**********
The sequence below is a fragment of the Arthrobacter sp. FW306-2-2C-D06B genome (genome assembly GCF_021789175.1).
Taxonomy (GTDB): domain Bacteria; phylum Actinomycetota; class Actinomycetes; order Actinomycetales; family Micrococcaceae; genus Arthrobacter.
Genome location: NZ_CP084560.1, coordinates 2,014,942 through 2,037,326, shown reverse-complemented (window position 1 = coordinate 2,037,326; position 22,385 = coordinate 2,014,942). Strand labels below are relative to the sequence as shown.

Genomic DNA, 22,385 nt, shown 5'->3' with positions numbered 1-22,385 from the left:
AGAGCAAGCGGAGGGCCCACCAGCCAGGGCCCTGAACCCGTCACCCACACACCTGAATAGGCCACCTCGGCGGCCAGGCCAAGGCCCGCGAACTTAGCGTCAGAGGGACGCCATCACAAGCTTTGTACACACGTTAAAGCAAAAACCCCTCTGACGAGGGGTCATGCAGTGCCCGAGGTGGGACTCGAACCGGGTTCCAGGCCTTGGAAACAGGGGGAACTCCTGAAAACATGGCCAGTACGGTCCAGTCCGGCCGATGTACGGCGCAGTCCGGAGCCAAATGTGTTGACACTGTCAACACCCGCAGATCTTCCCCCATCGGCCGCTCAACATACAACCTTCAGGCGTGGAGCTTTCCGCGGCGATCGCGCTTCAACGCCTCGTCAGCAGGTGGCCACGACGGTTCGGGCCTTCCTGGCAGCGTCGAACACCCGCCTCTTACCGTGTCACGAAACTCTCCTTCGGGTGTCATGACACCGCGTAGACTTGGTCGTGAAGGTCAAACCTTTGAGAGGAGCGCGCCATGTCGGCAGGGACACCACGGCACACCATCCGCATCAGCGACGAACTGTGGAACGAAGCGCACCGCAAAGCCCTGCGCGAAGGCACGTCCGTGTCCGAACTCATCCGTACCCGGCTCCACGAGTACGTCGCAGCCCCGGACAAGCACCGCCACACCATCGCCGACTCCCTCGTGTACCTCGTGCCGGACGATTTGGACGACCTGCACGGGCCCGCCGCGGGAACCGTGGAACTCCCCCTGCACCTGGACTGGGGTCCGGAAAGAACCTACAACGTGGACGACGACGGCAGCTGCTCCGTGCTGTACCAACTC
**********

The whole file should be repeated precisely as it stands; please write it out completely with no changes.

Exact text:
The sequence below is a fragment of the Arthrobacter sp. FW306-2-2C-D06B genome (genome assembly GCF_021789175.1).
Taxonomy (GTDB): domain Bacteria; phylum Actinomycetota; class Actinomycetes; order Actinomycetales; family Micrococcaceae; genus Arthrobacter.
Genome location: NZ_CP084560.1, coordinates 2,014,942 through 2,037,326, shown reverse-complemented (window position 1 = coordinate 2,037,326; position 22,385 = coordinate 2,014,942). Strand labels below are relative to the sequence as shown.

Genomic DNA, 22,385 nt, shown 5'->3' with positions numbered 1-22,385 from the left:
AGAGCAAGCGGAGGGCCCACCAGCCAGGGCCCTGAACCCGTCACCCACACACCTGAATAGGCCACCTCGGCGGCCAGGCCAAGGCCCGCGAACTTAGCGTCAGAGGGACGCCATCACAAGCTTTGTACACACGTTAAAGCAAAAACCCCTCTGACGAGGGGTCATGCAGTGCCCGAGGTGGGACTCGAACCGGGTTCCAGGCCTTGGAAACAGGGGGAACTCCTGAAAACATGGCCAGTACGGTCCAGTCCGGCCGATGTACGGCGCAGTCCGGAGCCAAATGTGTTGACACTGTCAACACCCGCAGATCTTCCCCCATCGGCCGCTCAACATACAACCTTCAGGCGTGGAGCTTTCCGCGGCGATCGCGCTTCAACGCCTCGTCAGCAGGTGGCCACGACGGTTCGGGCCTTCCTGGCAGCGTCGAACACCCGCCTCTTACCGTGTCACGAAACTCTCCTTCGGGTGTCATGACACCGCGTAGACTTGGTCGTGAAGGTCAAACCTTTGAGAGGAGCGCGCCATGTCGGCAGGGACACCACGGCACACCATCCGCATCAGCGACGAACTGTGGAACGAAGCGCACCGCAAAGCCCTGCGCGAAGGCACGTCCGTGTCCGAACTCATCCGTACCCGGCTCCACGAGTACGTCGCAGCCCCGGACAAGCACCGCCACACCATCGCCGACTCCCTCGTGTACCTCGTGCCGGACGATTTGGACGACCTGCACGGGCCCGCCGCGGGAACCGTGGAACTCCCCCTGCACCTGGACTGGGGTCCGGAAAGAACCTACAACGTGGACGACGACGGCAGCTGCTCCGTGCTGTACCAACTC